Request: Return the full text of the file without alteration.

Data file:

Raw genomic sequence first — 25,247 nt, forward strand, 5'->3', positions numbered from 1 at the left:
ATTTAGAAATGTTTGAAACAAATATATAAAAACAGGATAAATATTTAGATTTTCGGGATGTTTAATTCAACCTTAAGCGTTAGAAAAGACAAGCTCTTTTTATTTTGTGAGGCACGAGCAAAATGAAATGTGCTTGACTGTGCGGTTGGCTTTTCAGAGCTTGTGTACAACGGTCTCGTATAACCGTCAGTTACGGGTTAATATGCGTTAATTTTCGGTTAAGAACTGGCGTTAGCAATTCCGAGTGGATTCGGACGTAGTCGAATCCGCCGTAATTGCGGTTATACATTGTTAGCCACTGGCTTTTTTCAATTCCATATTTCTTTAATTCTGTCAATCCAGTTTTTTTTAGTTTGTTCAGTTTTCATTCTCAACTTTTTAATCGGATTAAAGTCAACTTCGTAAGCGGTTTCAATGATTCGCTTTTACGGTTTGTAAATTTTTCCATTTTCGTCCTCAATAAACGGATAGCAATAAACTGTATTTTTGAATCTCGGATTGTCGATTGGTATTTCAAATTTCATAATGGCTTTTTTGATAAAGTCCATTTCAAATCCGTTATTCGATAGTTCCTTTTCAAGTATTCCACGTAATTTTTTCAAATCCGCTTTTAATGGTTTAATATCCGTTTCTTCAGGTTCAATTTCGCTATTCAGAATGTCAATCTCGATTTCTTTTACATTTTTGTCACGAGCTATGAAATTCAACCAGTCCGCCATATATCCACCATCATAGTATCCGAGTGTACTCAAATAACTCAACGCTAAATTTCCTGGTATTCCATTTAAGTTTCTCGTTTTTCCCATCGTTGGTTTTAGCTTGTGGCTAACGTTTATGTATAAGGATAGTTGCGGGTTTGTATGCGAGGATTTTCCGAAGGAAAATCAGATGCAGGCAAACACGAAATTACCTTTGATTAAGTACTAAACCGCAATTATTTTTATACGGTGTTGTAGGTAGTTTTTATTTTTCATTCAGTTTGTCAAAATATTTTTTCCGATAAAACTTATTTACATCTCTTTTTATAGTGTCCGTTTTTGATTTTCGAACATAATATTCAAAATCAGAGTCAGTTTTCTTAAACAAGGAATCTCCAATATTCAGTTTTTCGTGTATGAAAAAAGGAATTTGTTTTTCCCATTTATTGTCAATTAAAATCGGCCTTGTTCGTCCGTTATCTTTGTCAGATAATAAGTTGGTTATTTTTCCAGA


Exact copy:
Raw genomic sequence first — 25,247 nt, forward strand, 5'->3', positions numbered from 1 at the left:
ATTTAGAAATGTTTGAAACAAATATATAAAAACAGGATAAATATTTAGATTTTCGGGATGTTTAATTCAACCTTAAGCGTTAGAAAAGACAAGCTCTTTTTATTTTGTGAGGCACGAGCAAAATGAAATGTGCTTGACTGTGCGGTTGGCTTTTCAGAGCTTGTGTACAACGGTCTCGTATAACCGTCAGTTACGGGTTAATATGCGTTAATTTTCGGTTAAGAACTGGCGTTAGCAATTCCGAGTGGATTCGGACGTAGTCGAATCCGCCGTAATTGCGGTTATACATTGTTAGCCACTGGCTTTTTTCAATTCCATATTTCTTTAATTCTGTCAATCCAGTTTTTTTTAGTTTGTTCAGTTTTCATTCTCAACTTTTTAATCGGATTAAAGTCAACTTCGTAAGCGGTTTCAATGATTCGCTTTTACGGTTTGTAAATTTTTCCATTTTCGTCCTCAATAAACGGATAGCAATAAACTGTATTTTTGAATCTCGGATTGTCGATTGGTATTTCAAATTTCATAATGGCTTTTTTGATAAAGTCCATTTCAAATCCGTTATTCGATAGTTCCTTTTCAAGTATTCCACGTAATTTTTTCAAATCCGCTTTTAATGGTTTAATATCCGTTTCTTCAGGTTCAATTTCGCTATTCAGAATGTCAATCTCGATTTCTTTTACATTTTTGTCACGAGCTATGAAATTCAACCAGTCCGCCATATATCCACCATCATAGTATCCGAGTGTACTCAAATAACTCAACGCTAAATTTCCTGGTATTCCATTTAAGTTTCTCGTTTTTCCCATCGTTGGTTTTAGCTTGTGGCTAACGTTTATGTATAAGGATAGTTGCGGGTTTGTATGCGAGGATTTTCCGAAGGAAAATCAGATGCAGGCAAACACGAAATTACCTTTGATTAAGTACTAAACCGCAATTATTTTTATACGGTGTTGTAGGTAGTTTTTATTTTTCATTCAGTTTGTCAAAATATTTTTTCCGATAAAACTTATTTACATCTCTTTTTATAGTGTCCGTTTTTGATTTTCGAACATAATATTCAAAATCAGAGTCAGTTTTCTTAAACAAGGAATCTCCAATATTCAGTTTTTCGTGTATGAAAAAAGGAATTTGTTTTTCCCATTTATTGTCAATTAAAATCGGCCTTGTTCGTCCGTTATCTTTGTCAGATAATAAGTTGGTTATTTTTCCAGA